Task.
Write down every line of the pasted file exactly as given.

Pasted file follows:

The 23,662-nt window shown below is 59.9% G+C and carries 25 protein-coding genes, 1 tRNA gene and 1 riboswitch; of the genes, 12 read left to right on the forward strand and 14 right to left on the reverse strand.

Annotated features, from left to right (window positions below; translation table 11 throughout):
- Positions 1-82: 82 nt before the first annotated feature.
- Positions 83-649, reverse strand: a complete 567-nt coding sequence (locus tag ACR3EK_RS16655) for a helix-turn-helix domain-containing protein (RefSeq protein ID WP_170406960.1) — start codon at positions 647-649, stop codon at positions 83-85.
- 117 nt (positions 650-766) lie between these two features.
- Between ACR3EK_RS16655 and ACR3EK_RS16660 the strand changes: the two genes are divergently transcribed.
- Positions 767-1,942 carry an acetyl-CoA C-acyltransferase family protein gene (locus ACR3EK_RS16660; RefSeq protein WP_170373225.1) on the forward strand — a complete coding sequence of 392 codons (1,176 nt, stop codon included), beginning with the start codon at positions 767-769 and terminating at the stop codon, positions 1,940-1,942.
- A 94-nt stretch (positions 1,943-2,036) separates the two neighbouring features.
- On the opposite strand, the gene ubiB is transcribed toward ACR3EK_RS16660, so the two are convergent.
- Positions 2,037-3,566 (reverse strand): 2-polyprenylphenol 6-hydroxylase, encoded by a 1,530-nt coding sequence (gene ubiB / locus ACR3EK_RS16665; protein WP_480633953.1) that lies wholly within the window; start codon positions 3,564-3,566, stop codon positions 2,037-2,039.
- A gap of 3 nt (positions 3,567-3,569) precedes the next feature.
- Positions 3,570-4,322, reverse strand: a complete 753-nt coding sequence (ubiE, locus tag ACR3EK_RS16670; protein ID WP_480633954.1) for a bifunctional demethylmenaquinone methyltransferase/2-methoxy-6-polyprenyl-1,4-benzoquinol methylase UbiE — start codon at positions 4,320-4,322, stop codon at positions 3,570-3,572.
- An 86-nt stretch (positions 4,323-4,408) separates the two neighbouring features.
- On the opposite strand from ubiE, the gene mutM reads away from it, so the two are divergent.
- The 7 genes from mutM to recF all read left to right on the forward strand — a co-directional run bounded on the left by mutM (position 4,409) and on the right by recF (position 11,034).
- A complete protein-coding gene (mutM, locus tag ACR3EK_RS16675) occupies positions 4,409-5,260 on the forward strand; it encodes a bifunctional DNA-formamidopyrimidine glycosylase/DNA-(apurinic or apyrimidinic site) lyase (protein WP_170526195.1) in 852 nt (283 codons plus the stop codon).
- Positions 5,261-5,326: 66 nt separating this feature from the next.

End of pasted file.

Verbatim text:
The 23,662-nt window shown below is 59.9% G+C and carries 25 protein-coding genes, 1 tRNA gene and 1 riboswitch; of the genes, 12 read left to right on the forward strand and 14 right to left on the reverse strand.

Annotated features, from left to right (window positions below; translation table 11 throughout):
- Positions 1-82: 82 nt before the first annotated feature.
- Positions 83-649, reverse strand: a complete 567-nt coding sequence (locus tag ACR3EK_RS16655) for a helix-turn-helix domain-containing protein (RefSeq protein ID WP_170406960.1) — start codon at positions 647-649, stop codon at positions 83-85.
- 117 nt (positions 650-766) lie between these two features.
- Between ACR3EK_RS16655 and ACR3EK_RS16660 the strand changes: the two genes are divergently transcribed.
- Positions 767-1,942 carry an acetyl-CoA C-acyltransferase family protein gene (locus ACR3EK_RS16660; RefSeq protein WP_170373225.1) on the forward strand — a complete coding sequence of 392 codons (1,176 nt, stop codon included), beginning with the start codon at positions 767-769 and terminating at the stop codon, positions 1,940-1,942.
- A 94-nt stretch (positions 1,943-2,036) separates the two neighbouring features.
- On the opposite strand, the gene ubiB is transcribed toward ACR3EK_RS16660, so the two are convergent.
- Positions 2,037-3,566 (reverse strand): 2-polyprenylphenol 6-hydroxylase, encoded by a 1,530-nt coding sequence (gene ubiB / locus ACR3EK_RS16665; protein WP_480633953.1) that lies wholly within the window; start codon positions 3,564-3,566, stop codon positions 2,037-2,039.
- A gap of 3 nt (positions 3,567-3,569) precedes the next feature.
- Positions 3,570-4,322, reverse strand: a complete 753-nt coding sequence (ubiE, locus tag ACR3EK_RS16670; protein ID WP_480633954.1) for a bifunctional demethylmenaquinone methyltransferase/2-methoxy-6-polyprenyl-1,4-benzoquinol methylase UbiE — start codon at positions 4,320-4,322, stop codon at positions 3,570-3,572.
- An 86-nt stretch (positions 4,323-4,408) separates the two neighbouring features.
- On the opposite strand from ubiE, the gene mutM reads away from it, so the two are divergent.
- The 7 genes from mutM to recF all read left to right on the forward strand — a co-directional run bounded on the left by mutM (position 4,409) and on the right by recF (position 11,034).
- A complete protein-coding gene (mutM, locus tag ACR3EK_RS16675) occupies positions 4,409-5,260 on the forward strand; it encodes a bifunctional DNA-formamidopyrimidine glycosylase/DNA-(apurinic or apyrimidinic site) lyase (protein WP_170526195.1) in 852 nt (283 codons plus the stop codon).
- Positions 5,261-5,326: 66 nt separating this feature from the next.